Pathways and transitions, Boys, Girls, and Achievement, Classroom Issues
This essay presents a comparative analysis of two research texts: Pathways and transitions, Post-16 (Ball et al 2000) and Boys, Girls, and Achievement: Addressing the Classroom Issues. (Francis, B 2000.). The two research texts are analysed by highlighting the sorts of social theory that have been applied and developed in them, and how they lighten what we perceive and experience' in our early years, families, career lives, identity tussles and political orientations.
As such, this essay seeks to explain the differences and similarities of social and cultural theory in the two studies. It also explains the reasons why the research was undertaken focusing on historical and social contexts. Finally, this essay explains how the two studies used particular research methods to set the bases for the theoretical claims they raised.
[...] The team also interviewed in each of the institutions their cohorts decided for post-16 education. It is through interviews that the project team concluded that the families had a greater impact on career choice on their children (p.15). As a convention, interviews are known to be very effective methods of compiling data for research. The information gathered is first-hand, and hence is not distorted. They are also able to give the interviewer the flexibility and dynamism required when they encounter different people. [...]
[...] The project team in the report on Choice, Pathways, and transitions had a ‘base school' in Northwark Park, which is a post-16 education/training provider. The team visit the school and over the two years of the project, the carried out observation and ethnography on the group. This is ethnography, and behaviour movements of the cohorts could be detected (p.5). The team with these methods had been able to find out the characteristics of the group e.g., they had different ethnic groups, small and diverse ethnic minority, others had dual-heritage and others refugees. [...]
[...] These youths assume their choices, pathways and transitions in a dynamic urban environment full of many opportunities, challenges, oppressions, despairs and excitements. Another argument is that the social, individual and material resources desirable to live a reflexively organised lifestyle are not equally reachable to all. The researchers found out that there are organizational factors like unemployment, poor pay, discrimination (in terms of gender, race, or social class), lack of support, interrupted schooling, lack of formal qualifications, low self-confidence, and poverty as forming track-lines through the lives of some young people. [...]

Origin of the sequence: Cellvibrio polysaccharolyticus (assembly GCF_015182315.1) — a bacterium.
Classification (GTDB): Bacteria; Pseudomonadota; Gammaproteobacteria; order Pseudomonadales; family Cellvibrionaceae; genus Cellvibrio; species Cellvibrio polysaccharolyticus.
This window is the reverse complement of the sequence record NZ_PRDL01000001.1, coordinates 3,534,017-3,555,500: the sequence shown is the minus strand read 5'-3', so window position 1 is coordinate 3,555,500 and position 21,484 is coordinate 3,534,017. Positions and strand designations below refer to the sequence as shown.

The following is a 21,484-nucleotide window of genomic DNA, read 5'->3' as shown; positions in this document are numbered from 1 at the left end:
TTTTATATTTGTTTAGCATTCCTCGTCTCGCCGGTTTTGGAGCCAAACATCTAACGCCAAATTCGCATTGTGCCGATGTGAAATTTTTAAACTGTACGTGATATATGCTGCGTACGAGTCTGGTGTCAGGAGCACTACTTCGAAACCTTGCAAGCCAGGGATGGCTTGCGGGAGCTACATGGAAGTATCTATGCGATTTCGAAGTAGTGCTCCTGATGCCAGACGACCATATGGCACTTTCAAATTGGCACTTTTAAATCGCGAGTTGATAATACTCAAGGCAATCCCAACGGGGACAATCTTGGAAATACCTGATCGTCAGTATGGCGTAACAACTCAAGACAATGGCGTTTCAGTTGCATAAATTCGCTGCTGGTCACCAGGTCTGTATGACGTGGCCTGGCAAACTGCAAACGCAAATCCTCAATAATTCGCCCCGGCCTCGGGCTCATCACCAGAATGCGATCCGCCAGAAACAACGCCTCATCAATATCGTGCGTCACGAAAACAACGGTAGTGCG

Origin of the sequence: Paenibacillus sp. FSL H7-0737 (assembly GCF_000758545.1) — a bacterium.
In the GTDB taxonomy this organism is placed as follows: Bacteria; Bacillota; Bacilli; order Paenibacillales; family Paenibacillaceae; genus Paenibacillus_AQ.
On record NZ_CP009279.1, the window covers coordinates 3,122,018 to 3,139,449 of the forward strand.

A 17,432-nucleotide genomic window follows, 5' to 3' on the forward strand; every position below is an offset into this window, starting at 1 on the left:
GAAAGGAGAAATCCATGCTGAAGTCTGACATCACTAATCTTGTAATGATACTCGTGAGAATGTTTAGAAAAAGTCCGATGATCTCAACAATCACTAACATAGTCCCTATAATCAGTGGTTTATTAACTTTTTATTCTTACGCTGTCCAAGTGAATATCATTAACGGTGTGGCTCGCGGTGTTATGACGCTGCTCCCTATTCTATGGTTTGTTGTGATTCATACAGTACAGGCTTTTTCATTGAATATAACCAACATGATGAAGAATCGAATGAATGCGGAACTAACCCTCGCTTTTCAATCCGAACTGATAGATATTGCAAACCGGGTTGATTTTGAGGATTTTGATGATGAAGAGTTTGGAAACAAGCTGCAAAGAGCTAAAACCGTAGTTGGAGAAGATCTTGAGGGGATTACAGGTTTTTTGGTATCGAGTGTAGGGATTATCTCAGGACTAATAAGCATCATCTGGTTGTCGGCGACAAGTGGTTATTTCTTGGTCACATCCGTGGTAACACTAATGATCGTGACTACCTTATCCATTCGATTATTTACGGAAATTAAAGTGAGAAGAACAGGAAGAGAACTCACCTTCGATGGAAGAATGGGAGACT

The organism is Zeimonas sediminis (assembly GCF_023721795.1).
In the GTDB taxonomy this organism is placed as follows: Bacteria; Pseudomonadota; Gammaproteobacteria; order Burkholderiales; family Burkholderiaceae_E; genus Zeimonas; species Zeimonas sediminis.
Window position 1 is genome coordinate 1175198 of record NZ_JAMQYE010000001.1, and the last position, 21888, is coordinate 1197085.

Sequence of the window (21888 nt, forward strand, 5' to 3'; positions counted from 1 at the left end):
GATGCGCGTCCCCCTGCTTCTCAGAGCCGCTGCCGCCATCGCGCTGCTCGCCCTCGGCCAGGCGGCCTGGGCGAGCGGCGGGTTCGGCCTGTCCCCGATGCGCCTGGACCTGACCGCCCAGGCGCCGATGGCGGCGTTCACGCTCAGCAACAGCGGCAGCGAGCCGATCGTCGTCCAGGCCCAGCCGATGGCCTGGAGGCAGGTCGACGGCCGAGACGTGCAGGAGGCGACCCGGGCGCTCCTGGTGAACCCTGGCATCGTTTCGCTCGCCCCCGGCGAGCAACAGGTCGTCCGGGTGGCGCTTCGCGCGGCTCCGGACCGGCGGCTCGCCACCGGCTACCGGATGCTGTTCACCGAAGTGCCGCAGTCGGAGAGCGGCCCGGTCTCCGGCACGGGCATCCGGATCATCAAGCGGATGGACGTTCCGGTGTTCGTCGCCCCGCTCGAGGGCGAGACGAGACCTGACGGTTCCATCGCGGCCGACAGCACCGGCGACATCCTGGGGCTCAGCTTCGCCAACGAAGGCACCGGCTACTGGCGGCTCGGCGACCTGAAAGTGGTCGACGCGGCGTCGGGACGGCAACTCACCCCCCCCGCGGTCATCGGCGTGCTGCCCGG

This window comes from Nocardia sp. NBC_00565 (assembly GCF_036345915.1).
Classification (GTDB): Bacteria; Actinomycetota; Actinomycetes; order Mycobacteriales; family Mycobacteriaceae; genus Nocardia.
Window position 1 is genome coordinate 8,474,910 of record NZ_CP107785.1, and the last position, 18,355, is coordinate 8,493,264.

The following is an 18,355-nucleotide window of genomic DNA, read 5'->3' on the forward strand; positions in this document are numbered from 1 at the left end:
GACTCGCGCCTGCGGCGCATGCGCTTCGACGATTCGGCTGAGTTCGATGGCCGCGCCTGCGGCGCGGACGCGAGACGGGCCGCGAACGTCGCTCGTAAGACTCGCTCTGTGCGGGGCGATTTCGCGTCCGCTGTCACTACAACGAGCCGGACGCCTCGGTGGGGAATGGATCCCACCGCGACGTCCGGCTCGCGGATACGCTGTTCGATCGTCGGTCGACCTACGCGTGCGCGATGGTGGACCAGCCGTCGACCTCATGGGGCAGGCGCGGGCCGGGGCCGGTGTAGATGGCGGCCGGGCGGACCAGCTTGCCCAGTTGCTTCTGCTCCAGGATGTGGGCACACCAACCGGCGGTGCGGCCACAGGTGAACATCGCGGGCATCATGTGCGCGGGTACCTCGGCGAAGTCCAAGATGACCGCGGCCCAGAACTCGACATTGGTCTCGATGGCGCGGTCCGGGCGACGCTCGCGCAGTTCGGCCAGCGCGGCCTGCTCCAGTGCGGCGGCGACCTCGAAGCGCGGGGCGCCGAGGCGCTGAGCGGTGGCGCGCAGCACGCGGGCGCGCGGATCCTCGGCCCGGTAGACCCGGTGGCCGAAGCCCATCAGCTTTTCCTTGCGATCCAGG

[...] Status, occupation, and identity are highly interwoven. People are what they do. Work cannot be detached from them. However, this is not always so when it comes to the youth and late adolescents. In fact, there is evidence confirming that they most of the time ‘postpone' or on hold' their work identities (Clarke, 1999). The project report gave constraints which influence choices of the young people as they transition from school to the working environment (transition). The finding here was consistent with other researchers work (Du bois-Reymond, 1998; Bynner, 1997; Furlong, 1992) that young people believe that they have choices but luck, determination and hard work are the main factors which contribute to the success. [...]
[...] The youth of today do not simply forge their identities like it was done in the old times with respect to class or gender. Rather, the identities are on the basis of other key aspects such as social class. Some young people were found to be participating in expressions of consumption of youth more than others. It is well known that clubbing, consumption of recreational drugs, drinking, smoking, fashionable clothing, and other ‘cool' lifestyle accessories are expensive. A few get money from their parents while the majority prefer ‘flexible' part time jobs. [...]
using our reader.